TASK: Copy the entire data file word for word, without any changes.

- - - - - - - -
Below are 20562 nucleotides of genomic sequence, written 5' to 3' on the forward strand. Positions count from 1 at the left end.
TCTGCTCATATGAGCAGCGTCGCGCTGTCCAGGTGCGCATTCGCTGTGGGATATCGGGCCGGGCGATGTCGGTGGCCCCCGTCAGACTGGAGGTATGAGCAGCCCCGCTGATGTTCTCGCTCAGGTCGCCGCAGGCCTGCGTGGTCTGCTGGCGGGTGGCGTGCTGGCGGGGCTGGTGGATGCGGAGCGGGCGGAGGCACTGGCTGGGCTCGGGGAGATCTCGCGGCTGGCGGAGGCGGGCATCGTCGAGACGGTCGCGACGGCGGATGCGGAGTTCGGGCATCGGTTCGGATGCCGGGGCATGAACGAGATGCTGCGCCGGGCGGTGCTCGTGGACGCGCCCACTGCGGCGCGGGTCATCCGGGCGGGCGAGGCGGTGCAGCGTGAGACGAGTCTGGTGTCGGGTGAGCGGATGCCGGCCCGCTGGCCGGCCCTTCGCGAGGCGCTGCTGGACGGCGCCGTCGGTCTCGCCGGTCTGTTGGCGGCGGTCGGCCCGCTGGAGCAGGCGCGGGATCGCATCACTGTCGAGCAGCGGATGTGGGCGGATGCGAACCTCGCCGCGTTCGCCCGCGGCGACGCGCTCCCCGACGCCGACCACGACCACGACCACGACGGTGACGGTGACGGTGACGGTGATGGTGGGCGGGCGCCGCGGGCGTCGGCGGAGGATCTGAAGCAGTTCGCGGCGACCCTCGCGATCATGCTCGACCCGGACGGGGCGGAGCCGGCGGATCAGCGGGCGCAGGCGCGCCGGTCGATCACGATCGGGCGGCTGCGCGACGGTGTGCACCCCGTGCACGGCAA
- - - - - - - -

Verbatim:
Below are 20562 nucleotides of genomic sequence, written 5' to 3' on the forward strand. Positions count from 1 at the left end.
TCTGCTCATATGAGCAGCGTCGCGCTGTCCAGGTGCGCATTCGCTGTGGGATATCGGGCCGGGCGATGTCGGTGGCCCCCGTCAGACTGGAGGTATGAGCAGCCCCGCTGATGTTCTCGCTCAGGTCGCCGCAGGCCTGCGTGGTCTGCTGGCGGGTGGCGTGCTGGCGGGGCTGGTGGATGCGGAGCGGGCGGAGGCACTGGCTGGGCTCGGGGAGATCTCGCGGCTGGCGGAGGCGGGCATCGTCGAGACGGTCGCGACGGCGGATGCGGAGTTCGGGCATCGGTTCGGATGCCGGGGCATGAACGAGATGCTGCGCCGGGCGGTGCTCGTGGACGCGCCCACTGCGGCGCGGGTCATCCGGGCGGGCGAGGCGGTGCAGCGTGAGACGAGTCTGGTGTCGGGTGAGCGGATGCCGGCCCGCTGGCCGGCCCTTCGCGAGGCGCTGCTGGACGGCGCCGTCGGTCTCGCCGGTCTGTTGGCGGCGGTCGGCCCGCTGGAGCAGGCGCGGGATCGCATCACTGTCGAGCAGCGGATGTGGGCGGATGCGAACCTCGCCGCGTTCGCCCGCGGCGACGCGCTCCCCGACGCCGACCACGACCACGACCACGACGGTGACGGTGACGGTGACGGTGATGGTGGGCGGGCGCCGCGGGCGTCGGCGGAGGATCTGAAGCAGTTCGCGGCGACCCTCGCGATCATGCTCGACCCGGACGGGGCGGAGCCGGCGGATCAGCGGGCGCAGGCGCGCCGGTCGATCACGATCGGGCGGCTGCGCGACGGTGTGCACCCCGTGCACGGCAA